January 13, 2018 — This is a story about how my FitBit logged a manic episode.
In mid-2017, I had a manic episode that led me to act impulsively, over-confidently and grandiosely. Like a textbook case of mania, I was filled with grand ideas and visions, rushed through life decisions (and a lot of my savings), and was positively euphoric.
This was not a fluke event. I had been stable for about 2 years, but I was diagnosed with bipolar disorder 13 years ago, and have had approximately 7 swings of varying severity since then.
But this episode had an epidemiological silver lining: my FitBit recorded it. I hope this story might help at least one other person suffering from bipolar disorder or encourage people working on using wearable tech for mental health treatments to keep up the promising work.
In November 2014, I started wearing a fitness band at all times. I now have about 160 consecutive weeks worth of sleep and other data.
The average FitBit user gets 6 hours and 38 minutes of sleep per night.
My average — when stable — was a bit over 8 hours a night. Lots of people — parents especially — don't have the luxury of sleeping so much, and I feel a bit selfish and lazy to sleep so much. But when I do sleep less, as we shall see, my brain handles it worse than most.
In May of 2016, I left my job to do some freelancing and work on an entrepreneurial software project. I was staying sane and getting over 7.5 hours of sleep per night.
But in April 2017, things changed. My sleep average dropped to a little over 6 hours per night. Compared to prior years, this was a 30% drop in sleep. But I wasn't tired. I felt more awake than I had been in years.
On Thursday, May 3, I slept for 4 hours and 56 minutes — for no good reason. The next night I did it again. I was coding faster than ever and loving life to boot. Later that day in my journal I wrote, “Life is good. No. Life is fucking great!”
Mania is like an invisible drug. I had been off it for years. I had been vigilant. But after a long stable period, I had forgotten and now my guard was down. I didn't recognize it as it was happening.
Looking back, this was probably the time to catch it. To go see my therapist. To get back on meds. To reveal my condition to some more people and ask for help.
Alas, I didn't do that. By chance, I spent the next three weeks at my girlfriend's on the East Coast and did calm down a bit. But I was not thinking, “Yikes! I was getting a bit manic there, I need to be careful.” Instead I was thinking, “Wow, I was in the zone a couple weeks ago — I gotta get back to that!” My mind had tasted mania again and was subconsciously itching to get more.
Eager to get back to “the zone,” I impulsively bought a ticket back home and cut my trip to the East Coast short. I got back to coding and my work, and then, predictable as a clock, my countdown to mania began.
The above chart is weekly averages. But the day-to-day variance was extreme — a few nights I slept less than 3 hours — but I felt great!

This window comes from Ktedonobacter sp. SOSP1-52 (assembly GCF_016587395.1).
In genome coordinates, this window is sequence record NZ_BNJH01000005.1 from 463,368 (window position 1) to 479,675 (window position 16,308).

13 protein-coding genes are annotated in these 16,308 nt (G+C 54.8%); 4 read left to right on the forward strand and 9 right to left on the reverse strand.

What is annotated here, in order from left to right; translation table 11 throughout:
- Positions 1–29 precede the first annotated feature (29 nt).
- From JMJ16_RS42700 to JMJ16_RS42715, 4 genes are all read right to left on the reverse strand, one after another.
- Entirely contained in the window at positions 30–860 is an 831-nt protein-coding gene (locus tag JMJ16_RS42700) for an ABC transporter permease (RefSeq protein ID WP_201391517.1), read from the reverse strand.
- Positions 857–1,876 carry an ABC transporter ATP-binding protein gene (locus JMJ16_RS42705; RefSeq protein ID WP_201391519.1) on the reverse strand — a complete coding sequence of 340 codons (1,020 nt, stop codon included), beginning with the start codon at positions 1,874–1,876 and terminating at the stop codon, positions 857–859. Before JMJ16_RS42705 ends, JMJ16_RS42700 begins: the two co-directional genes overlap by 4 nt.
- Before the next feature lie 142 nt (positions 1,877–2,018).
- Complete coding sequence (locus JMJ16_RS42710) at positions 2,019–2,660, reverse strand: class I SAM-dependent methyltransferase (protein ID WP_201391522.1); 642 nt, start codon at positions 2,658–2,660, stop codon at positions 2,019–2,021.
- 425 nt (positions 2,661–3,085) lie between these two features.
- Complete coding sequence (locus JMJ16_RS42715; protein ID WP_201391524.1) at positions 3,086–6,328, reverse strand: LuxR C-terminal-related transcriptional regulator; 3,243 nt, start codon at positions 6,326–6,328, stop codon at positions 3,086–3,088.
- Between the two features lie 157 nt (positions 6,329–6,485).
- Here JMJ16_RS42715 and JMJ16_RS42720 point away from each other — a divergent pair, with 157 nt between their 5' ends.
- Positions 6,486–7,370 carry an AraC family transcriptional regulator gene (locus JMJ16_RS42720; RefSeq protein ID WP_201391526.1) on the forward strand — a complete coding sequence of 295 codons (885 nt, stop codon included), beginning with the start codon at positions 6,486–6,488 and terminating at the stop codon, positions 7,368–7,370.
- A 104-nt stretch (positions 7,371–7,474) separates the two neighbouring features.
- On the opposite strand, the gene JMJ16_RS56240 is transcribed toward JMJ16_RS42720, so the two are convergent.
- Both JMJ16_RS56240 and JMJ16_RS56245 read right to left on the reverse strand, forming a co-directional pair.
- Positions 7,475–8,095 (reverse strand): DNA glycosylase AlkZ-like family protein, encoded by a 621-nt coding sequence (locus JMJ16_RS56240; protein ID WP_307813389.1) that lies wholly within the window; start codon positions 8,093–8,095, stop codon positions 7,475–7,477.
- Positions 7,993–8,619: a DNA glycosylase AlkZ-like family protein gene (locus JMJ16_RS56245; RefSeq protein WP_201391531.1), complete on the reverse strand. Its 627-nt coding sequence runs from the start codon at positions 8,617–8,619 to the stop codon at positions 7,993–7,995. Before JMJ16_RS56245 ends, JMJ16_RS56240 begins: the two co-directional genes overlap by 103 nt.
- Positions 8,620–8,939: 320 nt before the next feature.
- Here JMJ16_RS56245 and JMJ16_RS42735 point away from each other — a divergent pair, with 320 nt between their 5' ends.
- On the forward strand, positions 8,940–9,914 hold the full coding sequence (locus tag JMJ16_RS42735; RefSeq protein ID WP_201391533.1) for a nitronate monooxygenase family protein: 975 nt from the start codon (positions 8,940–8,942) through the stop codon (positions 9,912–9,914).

My behavior became textbook manic. My ideas and claims became more and more ambitious — topics that had seemed complex to me before suddenly seemed simple, I could learn anything, solve any problem, change industries.
With my software project I started to feel the paranoid need to move fast — I got the delusion Google was also working on the same idea and was about to launch before me, stealing my thunder. Embarrassingly, I started publishing these grand claims, emailing past coworkers and employers, and started telling people I would win the Turing Prize.
My spending got wild. For example, on a trip during the episode, I spent $300 to upgrade my ticket to first class (at the time I thought it was worthwhile because I wrote a “brilliant” math proof on the plane), took a deluxe Uber for $70, and tipped a busker $100. My usual daily expenses were about $30. My monthly expenses had been about $3k a month, but now shot up to over $10k.
I can't believe I didn't know better, given more than a decade of experience with this condition. But at the time I was oblivious to what was driving me — in my mind there was a perfectly logical narrative explaining all my actions. Only now, looking at the sleep data, is it clear to me that physical brain conditions were contributing a huge amount to my behavior.
Following this acute episode, I had a couple months of mixed moods.
July and August were particularly confusing. The problem of having ideas in a manic state is that you believe in them so fervently—ideas come hard and fast in what feels like a spiritual experience — that it becomes very hard to let those ideas and beliefs go. At times I questioned what the hell I was doing, but I had made lots of claims in public and did my best to try and prove them.
In the months that followed, sleep was mixed. I was trying to “get back” to the energy levels and clarity that I had in June — I still hadn't recognized that time as manic — but was finding it hard to do so. I tried sleeping less to kickstart my system.
Far in the back of my head it was starting to occur to me that maybe I had gone manic again — that my ideas weren't so grand after all — but for months I strongly repressed those thoughts.